New members of the Downtown Revitalization Committee met on Tuesday evening after about seven years of inactivity.
The new committee met discussed what role, if any, historic preservation would play in its efforts and what may have caused the previous group to become inactive.
“We’re not trying to reinvent the wheel,” City Manager Todd Newman said.
The new group has seven voting members, three non-voting ex-officio members and two non-voting city employees. The committee gathering in the Alliance Room of the Memorial Building selected insurance agent Mark Perez as chair, Garrett Sharp of Community National Bank as vice chair and Chanute High School junior Drayton Cleaver as secretary.
Other voting members are Dan Mildfelt, Kelly Coulter, Sharon Stirewalt and David Remboldt. Ex-officio members are Matt Godinez from Chanute Regional Development Authority, Ruthann Boatwright from Main Street Chanute and Jane Brophy from the Chanute Area Chamber of Commerce & Office of Tourism.
The new group will serve as an advisory board and any action will come from the city commission. It does not have a budget, but Newman said he sees city funding possible in the future.
The committee members received the previous group’s last report from 2013 with goals and objectives, and a list of downtown buildings, their owners, vacancies, and county valuations.
The previous board had 15 voting members and a mission statement, but members Tuesday evening chose a new mission statement that Perez drafted before the meeting. They scheduled meetings for 6 pm on the first Tuesday of each month.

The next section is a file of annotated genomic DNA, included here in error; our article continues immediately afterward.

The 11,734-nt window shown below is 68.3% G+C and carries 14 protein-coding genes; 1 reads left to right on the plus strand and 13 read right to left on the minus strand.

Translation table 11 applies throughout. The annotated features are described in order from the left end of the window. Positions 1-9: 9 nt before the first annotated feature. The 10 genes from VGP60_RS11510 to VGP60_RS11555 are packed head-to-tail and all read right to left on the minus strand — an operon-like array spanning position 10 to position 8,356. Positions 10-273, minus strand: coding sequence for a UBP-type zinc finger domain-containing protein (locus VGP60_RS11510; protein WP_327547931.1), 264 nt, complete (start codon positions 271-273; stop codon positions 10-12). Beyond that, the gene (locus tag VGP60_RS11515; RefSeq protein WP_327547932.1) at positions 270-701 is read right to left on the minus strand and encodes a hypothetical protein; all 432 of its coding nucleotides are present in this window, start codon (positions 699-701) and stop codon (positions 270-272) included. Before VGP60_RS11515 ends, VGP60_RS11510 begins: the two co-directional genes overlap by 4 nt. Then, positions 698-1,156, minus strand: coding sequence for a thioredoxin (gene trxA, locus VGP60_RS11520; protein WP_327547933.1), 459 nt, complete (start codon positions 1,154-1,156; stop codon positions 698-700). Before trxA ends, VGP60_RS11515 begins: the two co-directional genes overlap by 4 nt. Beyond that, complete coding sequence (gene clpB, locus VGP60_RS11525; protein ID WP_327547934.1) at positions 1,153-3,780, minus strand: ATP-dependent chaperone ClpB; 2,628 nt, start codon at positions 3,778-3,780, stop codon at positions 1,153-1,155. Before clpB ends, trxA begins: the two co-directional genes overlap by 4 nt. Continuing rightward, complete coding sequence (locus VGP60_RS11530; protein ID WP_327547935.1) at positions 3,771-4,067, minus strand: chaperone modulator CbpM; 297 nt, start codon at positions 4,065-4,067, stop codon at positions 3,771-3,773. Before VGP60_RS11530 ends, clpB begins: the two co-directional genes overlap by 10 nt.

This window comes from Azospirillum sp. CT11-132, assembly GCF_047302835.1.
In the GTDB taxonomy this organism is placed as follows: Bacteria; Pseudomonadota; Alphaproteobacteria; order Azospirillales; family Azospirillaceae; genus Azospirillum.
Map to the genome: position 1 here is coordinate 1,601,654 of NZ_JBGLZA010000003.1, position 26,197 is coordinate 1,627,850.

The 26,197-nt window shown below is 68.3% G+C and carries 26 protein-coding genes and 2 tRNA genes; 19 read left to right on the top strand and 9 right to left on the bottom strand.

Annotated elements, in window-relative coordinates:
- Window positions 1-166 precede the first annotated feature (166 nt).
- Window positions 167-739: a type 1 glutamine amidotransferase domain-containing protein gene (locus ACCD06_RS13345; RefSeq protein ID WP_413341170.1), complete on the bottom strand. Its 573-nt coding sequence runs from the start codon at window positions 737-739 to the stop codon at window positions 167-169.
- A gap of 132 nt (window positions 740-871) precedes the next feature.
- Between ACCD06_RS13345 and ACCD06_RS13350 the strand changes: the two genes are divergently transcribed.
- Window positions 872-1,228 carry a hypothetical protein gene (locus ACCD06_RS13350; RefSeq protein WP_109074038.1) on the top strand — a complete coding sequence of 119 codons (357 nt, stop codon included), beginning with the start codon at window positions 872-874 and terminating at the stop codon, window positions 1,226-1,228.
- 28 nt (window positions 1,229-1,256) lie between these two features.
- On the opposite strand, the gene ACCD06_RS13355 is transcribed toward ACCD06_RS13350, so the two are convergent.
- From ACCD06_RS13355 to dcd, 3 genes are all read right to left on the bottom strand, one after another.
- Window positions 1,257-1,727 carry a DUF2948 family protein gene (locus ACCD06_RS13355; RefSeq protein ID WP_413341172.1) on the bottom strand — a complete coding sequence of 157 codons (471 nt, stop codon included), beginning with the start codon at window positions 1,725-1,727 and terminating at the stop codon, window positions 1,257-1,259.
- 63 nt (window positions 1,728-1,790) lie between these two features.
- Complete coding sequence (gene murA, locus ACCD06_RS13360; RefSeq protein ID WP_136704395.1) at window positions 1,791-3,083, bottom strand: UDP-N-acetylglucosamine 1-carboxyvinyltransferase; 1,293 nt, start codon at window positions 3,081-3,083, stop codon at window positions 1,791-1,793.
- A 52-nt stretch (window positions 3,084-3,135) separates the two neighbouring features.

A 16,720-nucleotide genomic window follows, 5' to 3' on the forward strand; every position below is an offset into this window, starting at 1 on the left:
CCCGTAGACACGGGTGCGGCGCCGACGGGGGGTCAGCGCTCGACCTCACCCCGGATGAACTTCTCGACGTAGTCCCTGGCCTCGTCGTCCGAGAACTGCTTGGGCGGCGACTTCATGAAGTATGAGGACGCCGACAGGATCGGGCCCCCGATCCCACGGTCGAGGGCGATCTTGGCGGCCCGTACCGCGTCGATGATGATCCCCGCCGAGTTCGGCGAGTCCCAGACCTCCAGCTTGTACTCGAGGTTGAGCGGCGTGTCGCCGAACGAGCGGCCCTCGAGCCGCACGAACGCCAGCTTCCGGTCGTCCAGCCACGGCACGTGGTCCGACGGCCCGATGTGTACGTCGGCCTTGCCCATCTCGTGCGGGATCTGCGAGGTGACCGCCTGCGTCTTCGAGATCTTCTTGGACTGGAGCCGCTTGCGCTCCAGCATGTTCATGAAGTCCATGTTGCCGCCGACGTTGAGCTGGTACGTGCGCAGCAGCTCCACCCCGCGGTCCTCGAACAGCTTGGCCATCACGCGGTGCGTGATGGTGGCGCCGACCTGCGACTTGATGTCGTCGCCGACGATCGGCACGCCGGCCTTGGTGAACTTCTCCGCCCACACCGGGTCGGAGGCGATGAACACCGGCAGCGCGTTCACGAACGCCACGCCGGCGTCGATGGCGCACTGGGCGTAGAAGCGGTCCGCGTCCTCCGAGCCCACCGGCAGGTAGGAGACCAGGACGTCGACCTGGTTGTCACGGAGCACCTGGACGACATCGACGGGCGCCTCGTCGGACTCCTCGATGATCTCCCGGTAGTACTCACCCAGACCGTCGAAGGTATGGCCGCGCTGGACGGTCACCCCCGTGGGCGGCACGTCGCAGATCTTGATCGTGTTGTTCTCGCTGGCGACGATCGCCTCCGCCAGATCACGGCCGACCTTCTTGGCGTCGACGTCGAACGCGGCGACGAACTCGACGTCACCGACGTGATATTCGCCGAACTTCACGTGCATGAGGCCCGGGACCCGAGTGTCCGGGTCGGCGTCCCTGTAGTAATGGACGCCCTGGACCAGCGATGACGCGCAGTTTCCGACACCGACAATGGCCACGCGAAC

The previous mission statement, which the members discussed, was “To review, research and discuss options related to downtown revitalization and to recommend options to the city commission and the citizens of Chanute to accomplish this goal.”
The new statement is “A safe, healthy, workable and progressive downtown that supports development opportunities and lifestyle quality for our present and future citizens.”
City commissioner Phil Chaney, who is commission liaison, said the past group’s report was informational but “super dry.”
“Hopefully, we don’t spend a year and a half discussing this stuff,” he said. Chaney said the past group went down a path to historical preservation.
“This is your board. This is your vision,” Assistant City Manager Ryan Follmer said.
Perez said the group would be brainstorming.
“We’re here, we’re not going anywhere and we’re going to make improvements downtown,” Perez said.
Newman said a lot of the available grant funding for downtown renovation focuses on historic preservation. Follmer said many owners are intimidated by the cost and accompanying regulations involved in historic preservation funding.
Follmer said downtown has a minimum maintenance code, but it is not enforced.
Newman said one of the hardest issues the new group will face is dealing with private ownership.
Participants Tuesday commented that the role of downtown areas has changed from retail to work, dining and residential use. They also discussed the use of vegetation landscaping downtown.